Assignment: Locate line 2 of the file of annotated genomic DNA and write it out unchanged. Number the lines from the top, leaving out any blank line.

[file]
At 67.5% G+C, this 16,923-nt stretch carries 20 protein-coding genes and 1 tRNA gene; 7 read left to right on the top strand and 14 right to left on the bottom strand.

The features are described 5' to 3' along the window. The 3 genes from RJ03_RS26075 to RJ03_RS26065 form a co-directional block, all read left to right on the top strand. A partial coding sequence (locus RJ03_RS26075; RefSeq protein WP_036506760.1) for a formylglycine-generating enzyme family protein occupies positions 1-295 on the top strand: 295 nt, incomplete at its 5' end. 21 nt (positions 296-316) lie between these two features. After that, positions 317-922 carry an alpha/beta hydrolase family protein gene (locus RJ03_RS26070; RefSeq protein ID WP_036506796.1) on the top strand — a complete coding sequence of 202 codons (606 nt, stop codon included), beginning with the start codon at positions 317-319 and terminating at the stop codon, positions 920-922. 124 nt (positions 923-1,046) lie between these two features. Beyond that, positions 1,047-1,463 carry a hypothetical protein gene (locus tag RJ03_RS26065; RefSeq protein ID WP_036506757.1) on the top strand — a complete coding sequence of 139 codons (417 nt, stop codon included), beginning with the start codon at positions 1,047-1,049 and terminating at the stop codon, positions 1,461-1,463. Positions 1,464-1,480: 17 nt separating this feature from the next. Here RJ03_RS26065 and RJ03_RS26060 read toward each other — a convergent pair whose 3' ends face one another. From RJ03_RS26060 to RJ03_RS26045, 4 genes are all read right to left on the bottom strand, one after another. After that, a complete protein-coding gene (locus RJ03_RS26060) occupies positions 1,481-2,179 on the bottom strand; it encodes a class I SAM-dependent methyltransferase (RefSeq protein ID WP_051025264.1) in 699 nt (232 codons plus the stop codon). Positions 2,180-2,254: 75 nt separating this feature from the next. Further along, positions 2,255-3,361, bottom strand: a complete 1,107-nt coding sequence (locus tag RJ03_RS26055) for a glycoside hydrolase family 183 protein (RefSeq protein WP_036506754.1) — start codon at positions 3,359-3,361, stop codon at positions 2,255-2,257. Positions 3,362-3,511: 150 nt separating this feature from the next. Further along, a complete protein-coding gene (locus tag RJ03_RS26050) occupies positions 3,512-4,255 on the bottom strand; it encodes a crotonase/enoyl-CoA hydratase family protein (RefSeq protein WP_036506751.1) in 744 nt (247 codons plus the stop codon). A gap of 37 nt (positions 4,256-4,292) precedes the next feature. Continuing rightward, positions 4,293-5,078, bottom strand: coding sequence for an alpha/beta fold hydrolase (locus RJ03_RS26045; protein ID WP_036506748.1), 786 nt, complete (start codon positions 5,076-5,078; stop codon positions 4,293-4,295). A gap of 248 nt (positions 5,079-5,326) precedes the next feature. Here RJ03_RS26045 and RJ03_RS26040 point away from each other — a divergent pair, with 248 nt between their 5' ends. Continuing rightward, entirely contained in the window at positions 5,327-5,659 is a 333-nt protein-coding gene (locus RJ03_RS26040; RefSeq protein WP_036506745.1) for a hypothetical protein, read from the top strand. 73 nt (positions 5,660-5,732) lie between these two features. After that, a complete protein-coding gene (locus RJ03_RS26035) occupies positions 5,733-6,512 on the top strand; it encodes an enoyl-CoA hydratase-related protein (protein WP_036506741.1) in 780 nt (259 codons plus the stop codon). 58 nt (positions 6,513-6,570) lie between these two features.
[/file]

The features are described 5' to 3' along the window. The 3 genes from RJ03_RS26075 to RJ03_RS26065 form a co-directional block, all read left to right on the top strand. A partial coding sequence (locus RJ03_RS26075; RefSeq protein WP_036506760.1) for a formylglycine-generating enzyme family protein occupies positions 1-295 on the top strand: 295 nt, incomplete at its 5' end. 21 nt (positions 296-316) lie between these two features. After that, positions 317-922 carry an alpha/beta hydrolase family protein gene (locus RJ03_RS26070; RefSeq protein ID WP_036506796.1) on the top strand — a complete coding sequence of 202 codons (606 nt, stop codon included), beginning with the start codon at positions 317-319 and terminating at the stop codon, positions 920-922. 124 nt (positions 923-1,046) lie between these two features. Beyond that, positions 1,047-1,463 carry a hypothetical protein gene (locus tag RJ03_RS26065; RefSeq protein ID WP_036506757.1) on the top strand — a complete coding sequence of 139 codons (417 nt, stop codon included), beginning with the start codon at positions 1,047-1,049 and terminating at the stop codon, positions 1,461-1,463. Positions 1,464-1,480: 17 nt separating this feature from the next. Here RJ03_RS26065 and RJ03_RS26060 read toward each other — a convergent pair whose 3' ends face one another. From RJ03_RS26060 to RJ03_RS26045, 4 genes are all read right to left on the bottom strand, one after another. After that, a complete protein-coding gene (locus RJ03_RS26060) occupies positions 1,481-2,179 on the bottom strand; it encodes a class I SAM-dependent methyltransferase (RefSeq protein ID WP_051025264.1) in 699 nt (232 codons plus the stop codon). Positions 2,180-2,254: 75 nt separating this feature from the next. Further along, positions 2,255-3,361, bottom strand: a complete 1,107-nt coding sequence (locus tag RJ03_RS26055) for a glycoside hydrolase family 183 protein (RefSeq protein WP_036506754.1) — start codon at positions 3,359-3,361, stop codon at positions 2,255-2,257. Positions 3,362-3,511: 150 nt separating this feature from the next. Further along, a complete protein-coding gene (locus tag RJ03_RS26050) occupies positions 3,512-4,255 on the bottom strand; it encodes a crotonase/enoyl-CoA hydratase family protein (RefSeq protein WP_036506751.1) in 744 nt (247 codons plus the stop codon). A gap of 37 nt (positions 4,256-4,292) precedes the next feature. Continuing rightward, positions 4,293-5,078, bottom strand: coding sequence for an alpha/beta fold hydrolase (locus RJ03_RS26045; protein ID WP_036506748.1), 786 nt, complete (start codon positions 5,076-5,078; stop codon positions 4,293-4,295). A gap of 248 nt (positions 5,079-5,326) precedes the next feature. Here RJ03_RS26045 and RJ03_RS26040 point away from each other — a divergent pair, with 248 nt between their 5' ends. Continuing rightward, entirely contained in the window at positions 5,327-5,659 is a 333-nt protein-coding gene (locus RJ03_RS26040; RefSeq protein WP_036506745.1) for a hypothetical protein, read from the top strand. 73 nt (positions 5,660-5,732) lie between these two features. After that, a complete protein-coding gene (locus RJ03_RS26035) occupies positions 5,733-6,512 on the top strand; it encodes an enoyl-CoA hydratase-related protein (protein WP_036506741.1) in 780 nt (259 codons plus the stop codon). 58 nt (positions 6,513-6,570) lie between these two features.